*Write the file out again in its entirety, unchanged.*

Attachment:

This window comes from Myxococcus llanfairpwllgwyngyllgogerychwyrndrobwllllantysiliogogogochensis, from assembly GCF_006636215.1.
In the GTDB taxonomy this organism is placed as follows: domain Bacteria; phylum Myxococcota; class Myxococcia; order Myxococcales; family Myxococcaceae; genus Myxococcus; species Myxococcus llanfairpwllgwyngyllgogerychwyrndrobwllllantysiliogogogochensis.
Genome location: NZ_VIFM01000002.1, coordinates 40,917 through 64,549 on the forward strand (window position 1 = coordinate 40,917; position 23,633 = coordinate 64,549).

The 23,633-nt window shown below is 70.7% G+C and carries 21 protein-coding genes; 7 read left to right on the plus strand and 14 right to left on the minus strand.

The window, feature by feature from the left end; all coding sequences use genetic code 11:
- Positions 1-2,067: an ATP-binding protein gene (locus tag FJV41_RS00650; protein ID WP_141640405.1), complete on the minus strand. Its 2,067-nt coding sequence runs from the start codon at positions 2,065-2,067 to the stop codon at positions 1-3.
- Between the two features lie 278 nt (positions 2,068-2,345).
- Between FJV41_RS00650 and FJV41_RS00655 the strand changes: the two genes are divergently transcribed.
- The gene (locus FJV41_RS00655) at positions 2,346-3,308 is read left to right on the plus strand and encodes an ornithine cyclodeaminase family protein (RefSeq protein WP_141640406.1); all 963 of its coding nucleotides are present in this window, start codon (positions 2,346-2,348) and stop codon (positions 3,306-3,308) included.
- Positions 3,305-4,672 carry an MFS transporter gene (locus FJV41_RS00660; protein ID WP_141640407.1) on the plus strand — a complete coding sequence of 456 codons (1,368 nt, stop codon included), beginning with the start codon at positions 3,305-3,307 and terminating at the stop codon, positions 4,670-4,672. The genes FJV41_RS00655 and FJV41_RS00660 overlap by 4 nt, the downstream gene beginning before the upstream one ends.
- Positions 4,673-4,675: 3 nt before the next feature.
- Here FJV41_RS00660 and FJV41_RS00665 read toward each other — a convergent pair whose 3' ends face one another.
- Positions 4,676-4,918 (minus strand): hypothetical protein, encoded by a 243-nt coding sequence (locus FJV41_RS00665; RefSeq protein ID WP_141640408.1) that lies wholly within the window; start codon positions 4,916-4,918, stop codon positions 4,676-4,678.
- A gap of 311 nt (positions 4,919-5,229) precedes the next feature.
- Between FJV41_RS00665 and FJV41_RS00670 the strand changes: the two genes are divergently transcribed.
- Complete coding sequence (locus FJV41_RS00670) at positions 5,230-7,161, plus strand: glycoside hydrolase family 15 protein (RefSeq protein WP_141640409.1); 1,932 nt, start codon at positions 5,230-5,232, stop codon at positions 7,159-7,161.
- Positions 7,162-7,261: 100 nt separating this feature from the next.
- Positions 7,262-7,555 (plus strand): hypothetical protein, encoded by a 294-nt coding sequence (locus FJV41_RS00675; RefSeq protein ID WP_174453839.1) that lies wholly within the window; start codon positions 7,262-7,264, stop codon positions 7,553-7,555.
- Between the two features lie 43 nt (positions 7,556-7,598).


This window comes from Myxococcus llanfairpwllgwyngyllgogerychwyrndrobwllllantysiliogogogochensis, from assembly GCF_006636215.1.
In the GTDB taxonomy this organism is placed as follows: domain Bacteria; phylum Myxococcota; class Myxococcia; order Myxococcales; family Myxococcaceae; genus Myxococcus; species Myxococcus llanfairpwllgwyngyllgogerychwyrndrobwllllantysiliogogogochensis.
Genome location: NZ_VIFM01000002.1, coordinates 40,917 through 64,549 on the forward strand (window position 1 = coordinate 40,917; position 23,633 = coordinate 64,549).

The 23,633-nt window shown below is 70.7% G+C and carries 21 protein-coding genes; 7 read left to right on the plus strand and 14 right to left on the minus strand.

The window, feature by feature from the left end; all coding sequences use genetic code 11:
- Positions 1-2,067: an ATP-binding protein gene (locus tag FJV41_RS00650; protein ID WP_141640405.1), complete on the minus strand. Its 2,067-nt coding sequence runs from the start codon at positions 2,065-2,067 to the stop codon at positions 1-3.
- Between the two features lie 278 nt (positions 2,068-2,345).
- Between FJV41_RS00650 and FJV41_RS00655 the strand changes: the two genes are divergently transcribed.
- The gene (locus FJV41_RS00655) at positions 2,346-3,308 is read left to right on the plus strand and encodes an ornithine cyclodeaminase family protein (RefSeq protein WP_141640406.1); all 963 of its coding nucleotides are present in this window, start codon (positions 2,346-2,348) and stop codon (positions 3,306-3,308) included.
- Positions 3,305-4,672 carry an MFS transporter gene (locus FJV41_RS00660; protein ID WP_141640407.1) on the plus strand — a complete coding sequence of 456 codons (1,368 nt, stop codon included), beginning with the start codon at positions 3,305-3,307 and terminating at the stop codon, positions 4,670-4,672. The genes FJV41_RS00655 and FJV41_RS00660 overlap by 4 nt, the downstream gene beginning before the upstream one ends.
- Positions 4,673-4,675: 3 nt before the next feature.
- Here FJV41_RS00660 and FJV41_RS00665 read toward each other — a convergent pair whose 3' ends face one another.
- Positions 4,676-4,918 (minus strand): hypothetical protein, encoded by a 243-nt coding sequence (locus FJV41_RS00665; RefSeq protein ID WP_141640408.1) that lies wholly within the window; start codon positions 4,916-4,918, stop codon positions 4,676-4,678.
- A gap of 311 nt (positions 4,919-5,229) precedes the next feature.
- Between FJV41_RS00665 and FJV41_RS00670 the strand changes: the two genes are divergently transcribed.
- Complete coding sequence (locus FJV41_RS00670) at positions 5,230-7,161, plus strand: glycoside hydrolase family 15 protein (RefSeq protein WP_141640409.1); 1,932 nt, start codon at positions 5,230-5,232, stop codon at positions 7,159-7,161.
- Positions 7,162-7,261: 100 nt separating this feature from the next.
- Positions 7,262-7,555 (plus strand): hypothetical protein, encoded by a 294-nt coding sequence (locus FJV41_RS00675; RefSeq protein ID WP_174453839.1) that lies wholly within the window; start codon positions 7,262-7,264, stop codon positions 7,553-7,555.
- Between the two features lie 43 nt (positions 7,556-7,598).